I started participating in "practical shoots" with my sister's friend and that has really broadened my skills. The drills include drawing from holster, engaging multiple targets, shooting from retention, shooting on the move, shooting from cover, rapid fire, Bill Drills, weak hand drills, Tueller drills (using a dummy on a cart), and others I don't recall. Shooting nice pretty groups, slow fire, while stationary, at a stationary target only means so much in the real world. Still, some practice is better than no practice!
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Old October 9, 2017, 08:55 AM   #43
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Not a simple task by any means. State law structures and groupings vary signifcantly.
Little logic here. Most states allow 'discipline' in the classroom to be enforced in several ways... that is where the education codes come in.

And virtually all states allow martial arts dojos to have full contact sparing. One becomes a member of such dojos for $1, and then the owner/teacher has them sign releases. As long as the 'demonstration of techniques' does not end up with death or very serious injury then it's all ok (broke nose, busted teeth, bruised ribs.. no biggie).

I once had a guy want to spar me after class. He paid one buck and signed the release. Funny thing was, one of my friends wanted to watch.. and he was bored once there was no blood and went home. The nut who challenging me was, well, pitiful, which is what my teacher told me about those do such, and I dunno where he got the idea to challenge me for you see to ask a teacher to a sparring match is to directly challenge the teacher's skill and expect to get the stuffings beat out of you.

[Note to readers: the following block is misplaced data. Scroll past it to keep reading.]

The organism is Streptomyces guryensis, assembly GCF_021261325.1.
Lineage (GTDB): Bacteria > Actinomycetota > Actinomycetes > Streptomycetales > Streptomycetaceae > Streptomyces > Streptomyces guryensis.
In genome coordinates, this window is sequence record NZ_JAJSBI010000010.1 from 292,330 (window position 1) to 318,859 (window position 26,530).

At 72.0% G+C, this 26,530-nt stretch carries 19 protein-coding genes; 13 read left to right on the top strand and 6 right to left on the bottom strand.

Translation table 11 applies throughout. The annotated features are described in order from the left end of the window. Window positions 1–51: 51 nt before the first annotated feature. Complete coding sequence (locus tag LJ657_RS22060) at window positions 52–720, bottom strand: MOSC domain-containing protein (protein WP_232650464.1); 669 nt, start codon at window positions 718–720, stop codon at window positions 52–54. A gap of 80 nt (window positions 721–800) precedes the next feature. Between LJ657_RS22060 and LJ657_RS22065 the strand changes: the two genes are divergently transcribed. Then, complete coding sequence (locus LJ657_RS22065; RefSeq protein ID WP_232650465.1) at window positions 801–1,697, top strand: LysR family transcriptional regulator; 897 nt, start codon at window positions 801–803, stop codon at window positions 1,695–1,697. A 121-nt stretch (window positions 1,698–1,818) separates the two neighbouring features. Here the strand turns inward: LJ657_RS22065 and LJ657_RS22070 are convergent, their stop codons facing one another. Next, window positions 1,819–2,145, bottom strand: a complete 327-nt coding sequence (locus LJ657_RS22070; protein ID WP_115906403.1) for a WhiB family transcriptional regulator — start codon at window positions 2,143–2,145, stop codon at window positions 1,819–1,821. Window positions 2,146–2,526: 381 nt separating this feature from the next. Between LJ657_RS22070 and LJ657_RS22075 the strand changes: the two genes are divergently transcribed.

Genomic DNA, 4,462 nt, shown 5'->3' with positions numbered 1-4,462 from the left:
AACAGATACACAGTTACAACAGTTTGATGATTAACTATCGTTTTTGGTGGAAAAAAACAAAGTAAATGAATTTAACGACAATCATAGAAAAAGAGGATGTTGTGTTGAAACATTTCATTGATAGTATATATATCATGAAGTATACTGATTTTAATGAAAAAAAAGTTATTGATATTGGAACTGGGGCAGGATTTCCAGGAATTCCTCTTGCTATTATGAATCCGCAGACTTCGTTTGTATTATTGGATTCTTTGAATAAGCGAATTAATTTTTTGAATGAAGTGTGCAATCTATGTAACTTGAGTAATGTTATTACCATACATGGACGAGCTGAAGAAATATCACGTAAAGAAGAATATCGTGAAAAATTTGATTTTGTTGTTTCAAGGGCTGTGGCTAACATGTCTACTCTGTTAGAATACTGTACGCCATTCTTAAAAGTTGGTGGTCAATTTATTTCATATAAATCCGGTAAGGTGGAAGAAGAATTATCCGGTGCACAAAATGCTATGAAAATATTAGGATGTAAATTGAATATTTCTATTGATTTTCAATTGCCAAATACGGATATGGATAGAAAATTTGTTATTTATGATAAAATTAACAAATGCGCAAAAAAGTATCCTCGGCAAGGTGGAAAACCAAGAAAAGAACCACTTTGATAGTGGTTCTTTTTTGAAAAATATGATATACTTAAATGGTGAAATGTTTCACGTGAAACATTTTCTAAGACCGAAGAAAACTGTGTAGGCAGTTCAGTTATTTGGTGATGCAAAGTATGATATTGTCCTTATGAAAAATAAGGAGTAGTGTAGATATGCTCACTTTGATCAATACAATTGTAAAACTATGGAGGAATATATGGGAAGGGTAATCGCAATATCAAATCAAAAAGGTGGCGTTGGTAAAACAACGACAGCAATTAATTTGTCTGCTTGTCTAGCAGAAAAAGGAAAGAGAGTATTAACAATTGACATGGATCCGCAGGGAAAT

And I've seen many a time where a bit of 'attitude adjustment' was given out in classes. Those with big heads (maybe a few times I got a serving to) have their heads deflated..

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Old October 9, 2017, 09:35 AM   #44
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Little logic here. Most states allow 'discipline' in the classroom to be enforced in several ways... that is where the education codes come in.
That has absolutely nothing to do with the subject at hand.

Quote:
And virtually all states allow martial arts dojos to have full contact sparing.
Well, that more or less answers my custom, which was "Are there jurisdictions in which that is not true?".

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One becomes a member of such dojos for $1, and then the owner/teacher has them sign releases.
Not all of the ones in our area work that way.

Quote:
And I've seen many a time where a bit of 'attitude adjustment' was given out in classes.
You are way off topic now.
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Old October 9, 2017, 05:18 PM   #45
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You asked...
Quote:
State law structures and groupings vary signifcantly.